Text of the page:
OLYMPIA — Lawmakers have come to an agreement on the $16 billion state infrastructure package, which will likely include not just the original $1 billion planned for the Interstate Bridge Replacement Program but $1.2 billion.
"I'm confident that the package will include $1.2 billion for an I-5 Bridge replacement that would represent Washington state's commitment and responsibility for the funding of that project," said state Sen. Annette Cleveland, D-Vancouver, who is a co-chair for Oregon and Washington's Joint Committee on the Interstate 5 Bridge.
One of the package's original revenue sources was a 6-cent exported fuel tax, which caused concerns and even threats of retaliation from neighboring states.
"I'm really pleased we are able to remove the exported fuel tax from that package and instead will replace it with a different revenue source," said Cleveland.
The final paperwork is being processed for the package and is expected to be released by the conference committee Wednesday. Lawmakers expect to cast their votes on Wednesday, as well.
The last day of Washington's legislative session is Thursday. As long as both the House and Senate approve the agreed-upon conference committee report, it will go to Gov. Jay Inslee for his signature.
"This is the reason I ran for office and went to the Legislature — to finally move forward on the very necessary, needed replacement to the I-5 Bridge," said Cleveland. "So, I'm really pleased we've reached an agreement on a transportation revenue package."
The senator said it's important for Washington to step up and show a commitment to the project, in part because of the state Legislature withdrawing its commitment to the Columbia River Crossing project in the final steps of that project's approval in 2013.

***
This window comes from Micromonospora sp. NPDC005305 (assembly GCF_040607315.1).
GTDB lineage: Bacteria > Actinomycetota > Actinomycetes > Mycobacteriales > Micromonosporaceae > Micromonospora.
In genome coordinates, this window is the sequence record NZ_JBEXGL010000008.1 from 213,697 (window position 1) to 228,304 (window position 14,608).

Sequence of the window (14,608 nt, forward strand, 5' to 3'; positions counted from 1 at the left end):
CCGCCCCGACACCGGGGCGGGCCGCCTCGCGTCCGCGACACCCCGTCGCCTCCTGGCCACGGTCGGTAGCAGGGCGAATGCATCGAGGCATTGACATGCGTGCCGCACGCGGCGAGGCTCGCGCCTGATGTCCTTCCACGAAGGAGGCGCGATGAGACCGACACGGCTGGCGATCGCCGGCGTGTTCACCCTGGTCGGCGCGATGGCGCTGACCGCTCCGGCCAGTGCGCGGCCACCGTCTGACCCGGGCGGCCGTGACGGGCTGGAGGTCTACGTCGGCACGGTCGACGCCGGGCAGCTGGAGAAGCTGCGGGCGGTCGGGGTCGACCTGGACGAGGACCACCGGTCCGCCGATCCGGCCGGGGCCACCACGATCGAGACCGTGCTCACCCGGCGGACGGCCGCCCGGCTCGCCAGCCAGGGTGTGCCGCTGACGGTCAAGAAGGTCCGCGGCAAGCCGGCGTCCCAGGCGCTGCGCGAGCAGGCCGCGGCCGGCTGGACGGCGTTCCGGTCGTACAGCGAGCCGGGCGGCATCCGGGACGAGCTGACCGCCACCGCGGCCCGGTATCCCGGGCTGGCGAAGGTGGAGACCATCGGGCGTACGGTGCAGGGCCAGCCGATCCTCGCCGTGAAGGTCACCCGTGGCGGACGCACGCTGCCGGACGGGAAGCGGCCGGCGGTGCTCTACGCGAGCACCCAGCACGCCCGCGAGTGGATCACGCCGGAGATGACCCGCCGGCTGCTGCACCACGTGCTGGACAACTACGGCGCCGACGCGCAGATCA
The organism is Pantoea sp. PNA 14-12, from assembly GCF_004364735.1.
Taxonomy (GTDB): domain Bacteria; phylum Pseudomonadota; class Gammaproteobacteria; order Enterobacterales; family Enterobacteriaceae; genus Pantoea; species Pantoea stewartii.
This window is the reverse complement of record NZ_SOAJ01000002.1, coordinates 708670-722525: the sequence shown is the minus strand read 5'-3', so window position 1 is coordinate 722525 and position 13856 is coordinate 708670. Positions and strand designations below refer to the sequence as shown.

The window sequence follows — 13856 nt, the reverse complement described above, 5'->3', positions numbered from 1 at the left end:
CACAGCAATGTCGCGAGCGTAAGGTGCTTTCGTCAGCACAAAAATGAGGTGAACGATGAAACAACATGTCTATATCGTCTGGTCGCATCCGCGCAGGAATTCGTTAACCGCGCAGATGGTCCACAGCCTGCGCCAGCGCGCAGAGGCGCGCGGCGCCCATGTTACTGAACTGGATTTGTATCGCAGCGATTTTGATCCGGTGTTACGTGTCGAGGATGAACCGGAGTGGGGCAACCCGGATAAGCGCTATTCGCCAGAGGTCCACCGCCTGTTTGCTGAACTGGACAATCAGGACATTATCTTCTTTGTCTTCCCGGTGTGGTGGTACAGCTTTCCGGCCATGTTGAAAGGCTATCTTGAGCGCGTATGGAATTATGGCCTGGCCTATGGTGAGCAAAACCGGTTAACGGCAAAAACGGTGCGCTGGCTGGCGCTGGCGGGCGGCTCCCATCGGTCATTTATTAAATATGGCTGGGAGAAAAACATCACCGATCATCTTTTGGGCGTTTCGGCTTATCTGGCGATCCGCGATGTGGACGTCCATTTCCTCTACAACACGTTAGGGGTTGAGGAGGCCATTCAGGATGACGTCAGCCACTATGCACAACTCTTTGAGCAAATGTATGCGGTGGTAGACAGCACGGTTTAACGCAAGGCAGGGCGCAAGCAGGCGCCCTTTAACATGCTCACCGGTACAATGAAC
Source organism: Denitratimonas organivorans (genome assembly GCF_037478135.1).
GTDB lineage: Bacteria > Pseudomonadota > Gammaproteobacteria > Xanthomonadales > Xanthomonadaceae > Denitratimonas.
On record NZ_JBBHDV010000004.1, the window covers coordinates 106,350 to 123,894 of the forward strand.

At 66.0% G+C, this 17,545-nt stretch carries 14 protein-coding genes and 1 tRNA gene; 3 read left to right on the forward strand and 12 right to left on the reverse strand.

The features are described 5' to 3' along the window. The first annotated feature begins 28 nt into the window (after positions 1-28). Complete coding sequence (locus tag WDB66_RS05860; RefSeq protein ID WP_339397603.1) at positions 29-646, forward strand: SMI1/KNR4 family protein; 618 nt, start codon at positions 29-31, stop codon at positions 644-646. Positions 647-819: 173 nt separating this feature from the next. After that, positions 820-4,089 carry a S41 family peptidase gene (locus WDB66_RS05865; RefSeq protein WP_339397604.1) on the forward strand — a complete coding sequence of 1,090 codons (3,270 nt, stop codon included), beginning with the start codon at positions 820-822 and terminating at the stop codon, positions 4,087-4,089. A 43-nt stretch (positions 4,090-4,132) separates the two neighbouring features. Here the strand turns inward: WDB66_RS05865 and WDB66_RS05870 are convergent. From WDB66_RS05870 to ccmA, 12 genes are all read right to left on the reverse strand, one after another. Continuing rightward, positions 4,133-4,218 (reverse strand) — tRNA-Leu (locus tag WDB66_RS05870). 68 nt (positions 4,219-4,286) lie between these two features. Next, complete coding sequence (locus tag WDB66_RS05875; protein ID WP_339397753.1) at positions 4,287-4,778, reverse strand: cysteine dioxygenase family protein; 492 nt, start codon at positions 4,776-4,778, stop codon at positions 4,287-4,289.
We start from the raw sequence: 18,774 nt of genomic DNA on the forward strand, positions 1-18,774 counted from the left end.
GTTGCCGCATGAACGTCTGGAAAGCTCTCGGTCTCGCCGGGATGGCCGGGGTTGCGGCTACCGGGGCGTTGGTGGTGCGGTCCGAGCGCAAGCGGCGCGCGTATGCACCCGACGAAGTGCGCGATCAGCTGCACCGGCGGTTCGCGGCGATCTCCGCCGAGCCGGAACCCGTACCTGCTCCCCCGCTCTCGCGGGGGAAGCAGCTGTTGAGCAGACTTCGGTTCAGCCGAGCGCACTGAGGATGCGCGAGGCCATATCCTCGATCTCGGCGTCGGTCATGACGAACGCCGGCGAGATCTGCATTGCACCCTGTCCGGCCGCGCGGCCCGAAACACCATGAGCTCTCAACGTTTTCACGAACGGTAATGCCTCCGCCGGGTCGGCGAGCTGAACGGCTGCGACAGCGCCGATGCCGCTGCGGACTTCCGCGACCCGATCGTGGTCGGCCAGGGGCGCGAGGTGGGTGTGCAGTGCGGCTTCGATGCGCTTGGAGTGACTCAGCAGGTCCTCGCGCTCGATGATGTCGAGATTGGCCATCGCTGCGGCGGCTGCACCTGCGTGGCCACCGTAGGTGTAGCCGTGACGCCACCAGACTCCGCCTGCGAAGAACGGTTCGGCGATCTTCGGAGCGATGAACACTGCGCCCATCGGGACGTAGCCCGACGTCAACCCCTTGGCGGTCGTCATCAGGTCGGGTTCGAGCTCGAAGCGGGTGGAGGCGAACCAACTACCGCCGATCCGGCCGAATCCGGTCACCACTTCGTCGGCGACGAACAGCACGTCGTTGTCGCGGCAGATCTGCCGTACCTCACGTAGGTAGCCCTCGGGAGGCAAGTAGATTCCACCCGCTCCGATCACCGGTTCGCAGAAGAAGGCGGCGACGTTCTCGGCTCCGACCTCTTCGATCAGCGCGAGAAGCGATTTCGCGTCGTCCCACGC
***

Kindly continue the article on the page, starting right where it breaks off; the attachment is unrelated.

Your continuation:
"That was such a betrayal of trust to our partners in Oregon and to the federal government," said Cleveland. "I've worked tirelessly ever since — and that was 10 years ago — to make sure that we made good on our responsibility and that we build a new bridge that's going to better serve the generations to come.
"Our kids and grandkids deserve a better crossing that provides more transit options, more bike and pedestrian options, is safer and isn't a drawbridge, for heaven's sake."
Cleveland added she's relieved and excited that consensus has been built up among her legislative colleagues in both Washington and Oregon.
The bridge project will also require a similarly sized financial commitment from the Oregon Legislature and additional funding from the federal government, as well as bridge tolling.
The transportation package also includes $5 million in funding for C-Tran's next bus rapid transit project planned along Highway 99, as well as $6 million in funding for a long-promised bicycle and pedestrian overpass planned over state Highway 500 at Northeast Stapleton Road.